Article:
Converters from or to LaTeX from or to Textprocessors or powepoint-like programs (MS office or other) - OverviewA formula editor is a name for a computer program that is used to typeset mathematical works or formulae in a web browser, stand alone, plug-in for microsoft office, or general plug-in (for example Mathtype
works with 400 applications and websites.
Content for formula editors can be provided manually using a markup language, e.g. TeX or MathML, via a point-and-click GUI (mathtype), or as computer generated results from symbolic computations such as Mathematica.
Oldies: Microsoft Equation Editor 3.0 is a deprecated editor included in Microsoft Office products, based on limited version of MathType (US$57 academic).
Now: Microsoft Equation Editor with MS office 2011
MAC: Equation Editor.app v14.2.0 (august 2010) 4MB (Intel version)
also a limited version of MathType.
See below for how to use the full version of MathType which allows many import/export.
To illustrate these, let me restrict it to the Microsoft Word case:
- directly type or paste LaTeX code into Word
- use a Word import filter
- use a Word macro: load LaTeX file as plain text, then search for LaTeX markup and replace the markup by formatting, special characters and equations.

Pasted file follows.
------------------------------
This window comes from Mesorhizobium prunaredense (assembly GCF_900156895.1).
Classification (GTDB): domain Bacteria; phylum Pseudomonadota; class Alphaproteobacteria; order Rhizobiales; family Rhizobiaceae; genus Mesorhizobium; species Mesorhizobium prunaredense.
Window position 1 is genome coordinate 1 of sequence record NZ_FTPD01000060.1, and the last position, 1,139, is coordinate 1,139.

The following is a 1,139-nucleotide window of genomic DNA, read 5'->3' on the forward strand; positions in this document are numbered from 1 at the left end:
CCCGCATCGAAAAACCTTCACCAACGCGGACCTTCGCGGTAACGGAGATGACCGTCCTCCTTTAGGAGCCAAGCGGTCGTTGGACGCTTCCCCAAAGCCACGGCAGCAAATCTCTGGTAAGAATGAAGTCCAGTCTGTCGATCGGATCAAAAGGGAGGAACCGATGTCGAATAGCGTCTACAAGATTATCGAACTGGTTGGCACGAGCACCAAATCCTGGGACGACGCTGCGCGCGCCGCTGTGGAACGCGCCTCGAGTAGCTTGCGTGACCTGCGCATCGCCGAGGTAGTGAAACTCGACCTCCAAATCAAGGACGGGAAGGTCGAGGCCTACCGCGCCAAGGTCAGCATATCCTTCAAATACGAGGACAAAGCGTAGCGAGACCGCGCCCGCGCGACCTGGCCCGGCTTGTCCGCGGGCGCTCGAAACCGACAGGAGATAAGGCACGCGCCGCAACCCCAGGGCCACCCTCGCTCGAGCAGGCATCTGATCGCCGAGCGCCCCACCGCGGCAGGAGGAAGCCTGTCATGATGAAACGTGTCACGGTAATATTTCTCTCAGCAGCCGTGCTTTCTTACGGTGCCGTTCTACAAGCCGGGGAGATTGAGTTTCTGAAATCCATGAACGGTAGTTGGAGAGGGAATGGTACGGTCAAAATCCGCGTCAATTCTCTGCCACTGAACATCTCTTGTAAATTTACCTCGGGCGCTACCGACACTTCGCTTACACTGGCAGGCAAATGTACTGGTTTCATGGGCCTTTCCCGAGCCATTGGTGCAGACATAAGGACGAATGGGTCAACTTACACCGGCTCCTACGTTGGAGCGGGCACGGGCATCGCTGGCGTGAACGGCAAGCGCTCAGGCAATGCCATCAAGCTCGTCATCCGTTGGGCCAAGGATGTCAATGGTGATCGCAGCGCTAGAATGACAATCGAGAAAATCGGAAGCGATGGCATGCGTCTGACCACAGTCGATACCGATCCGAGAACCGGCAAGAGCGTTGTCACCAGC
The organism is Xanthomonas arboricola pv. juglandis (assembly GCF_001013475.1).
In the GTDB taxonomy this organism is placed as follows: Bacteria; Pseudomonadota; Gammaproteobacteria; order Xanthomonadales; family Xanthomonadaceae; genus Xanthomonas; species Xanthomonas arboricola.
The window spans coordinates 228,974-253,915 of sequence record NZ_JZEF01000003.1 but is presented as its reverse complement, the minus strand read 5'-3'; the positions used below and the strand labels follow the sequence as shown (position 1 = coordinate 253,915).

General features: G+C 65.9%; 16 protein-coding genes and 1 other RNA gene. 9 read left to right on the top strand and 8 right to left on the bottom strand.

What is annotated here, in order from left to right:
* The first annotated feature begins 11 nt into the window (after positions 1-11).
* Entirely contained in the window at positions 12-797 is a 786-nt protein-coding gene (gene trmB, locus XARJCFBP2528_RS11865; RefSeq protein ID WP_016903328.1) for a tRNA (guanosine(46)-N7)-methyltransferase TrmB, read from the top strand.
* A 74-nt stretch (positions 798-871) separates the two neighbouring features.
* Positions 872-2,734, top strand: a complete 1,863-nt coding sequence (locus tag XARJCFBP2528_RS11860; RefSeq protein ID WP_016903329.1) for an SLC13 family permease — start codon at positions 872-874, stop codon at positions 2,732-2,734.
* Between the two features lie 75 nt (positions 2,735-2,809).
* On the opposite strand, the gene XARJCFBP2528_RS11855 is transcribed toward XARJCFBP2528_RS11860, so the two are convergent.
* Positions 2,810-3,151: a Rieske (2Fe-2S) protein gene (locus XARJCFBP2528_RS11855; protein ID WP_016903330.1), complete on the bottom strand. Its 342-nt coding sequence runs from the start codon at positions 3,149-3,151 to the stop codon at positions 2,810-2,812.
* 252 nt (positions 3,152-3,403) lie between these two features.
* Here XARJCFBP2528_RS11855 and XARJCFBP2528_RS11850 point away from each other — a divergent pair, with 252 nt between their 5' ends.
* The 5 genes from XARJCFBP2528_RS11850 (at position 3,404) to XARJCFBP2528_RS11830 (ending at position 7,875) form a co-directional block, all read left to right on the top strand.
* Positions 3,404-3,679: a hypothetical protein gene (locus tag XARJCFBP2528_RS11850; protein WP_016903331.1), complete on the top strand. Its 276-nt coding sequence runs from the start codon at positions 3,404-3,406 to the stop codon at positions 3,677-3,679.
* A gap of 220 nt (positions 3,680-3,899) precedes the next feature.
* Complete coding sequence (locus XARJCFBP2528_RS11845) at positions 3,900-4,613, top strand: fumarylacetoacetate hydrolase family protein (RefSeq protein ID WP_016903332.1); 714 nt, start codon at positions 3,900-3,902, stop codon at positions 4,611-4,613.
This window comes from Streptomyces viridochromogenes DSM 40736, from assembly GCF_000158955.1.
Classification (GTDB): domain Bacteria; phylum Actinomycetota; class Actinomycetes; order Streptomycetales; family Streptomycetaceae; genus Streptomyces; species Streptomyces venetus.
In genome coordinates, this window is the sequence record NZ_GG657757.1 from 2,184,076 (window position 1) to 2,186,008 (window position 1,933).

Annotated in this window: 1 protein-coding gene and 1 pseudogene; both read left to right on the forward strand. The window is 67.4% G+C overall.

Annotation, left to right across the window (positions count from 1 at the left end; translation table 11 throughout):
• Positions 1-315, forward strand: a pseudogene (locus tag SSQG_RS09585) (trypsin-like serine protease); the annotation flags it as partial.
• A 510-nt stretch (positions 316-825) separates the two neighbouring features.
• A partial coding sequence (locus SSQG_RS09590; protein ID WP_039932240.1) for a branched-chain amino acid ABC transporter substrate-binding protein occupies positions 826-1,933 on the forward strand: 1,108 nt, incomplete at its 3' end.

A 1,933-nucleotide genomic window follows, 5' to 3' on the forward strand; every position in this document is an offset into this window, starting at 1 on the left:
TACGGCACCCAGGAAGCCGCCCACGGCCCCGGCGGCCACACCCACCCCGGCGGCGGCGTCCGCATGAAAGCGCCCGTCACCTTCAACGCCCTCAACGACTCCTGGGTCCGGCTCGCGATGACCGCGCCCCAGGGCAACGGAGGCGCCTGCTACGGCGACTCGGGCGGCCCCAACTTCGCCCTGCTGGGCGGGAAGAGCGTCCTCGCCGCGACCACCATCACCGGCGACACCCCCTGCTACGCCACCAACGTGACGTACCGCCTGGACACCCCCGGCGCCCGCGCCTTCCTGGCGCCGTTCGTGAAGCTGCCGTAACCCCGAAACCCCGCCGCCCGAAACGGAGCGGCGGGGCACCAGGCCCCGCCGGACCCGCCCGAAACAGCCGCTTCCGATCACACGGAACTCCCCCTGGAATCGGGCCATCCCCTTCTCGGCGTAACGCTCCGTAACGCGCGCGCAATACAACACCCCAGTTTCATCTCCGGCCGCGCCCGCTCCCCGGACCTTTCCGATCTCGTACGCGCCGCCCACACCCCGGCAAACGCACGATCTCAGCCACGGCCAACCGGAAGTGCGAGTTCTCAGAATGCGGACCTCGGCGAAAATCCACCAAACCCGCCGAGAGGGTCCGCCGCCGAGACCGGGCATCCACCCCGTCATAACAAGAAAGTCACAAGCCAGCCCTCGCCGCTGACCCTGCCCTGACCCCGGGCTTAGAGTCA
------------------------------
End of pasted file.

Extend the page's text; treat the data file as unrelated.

- use an external converter:
- LaTeX -> RTF, then use Word's own RTF import,
- LaTeX -> HTML, then use Word's internet assistant or built-in html converter,
- maybe other external format(s).
TeX2Word - a shareware LaTeX import filter for MS Word
GrindEQ - a shareware LaTeX import filter for MS Word
latex2rtf - a free standalone LaTeX -> RTF converter for PC, Macintosh and Unix,
TeX4ht - a free LaTeX to html or XML converter for PC and Unix produces html which is good for loading into Word. TeX4ht relies on other software, it needs at least a full TeX system.
Directly type or paste LaTeX code into WordAll of these only allow typing or pasting LaTeX coded equations in Word, not LaTeX coded text elements.
"Aurora" can now convert a LaTeX coded equation (which must be placed on the Windows clipboard) to Word. The converter is still experimental and as such has a number of limitations, some of which will be addressed in future releases. The converter’s output will generally need some manual touching up to achieve the level of fidelity on a par with the original document.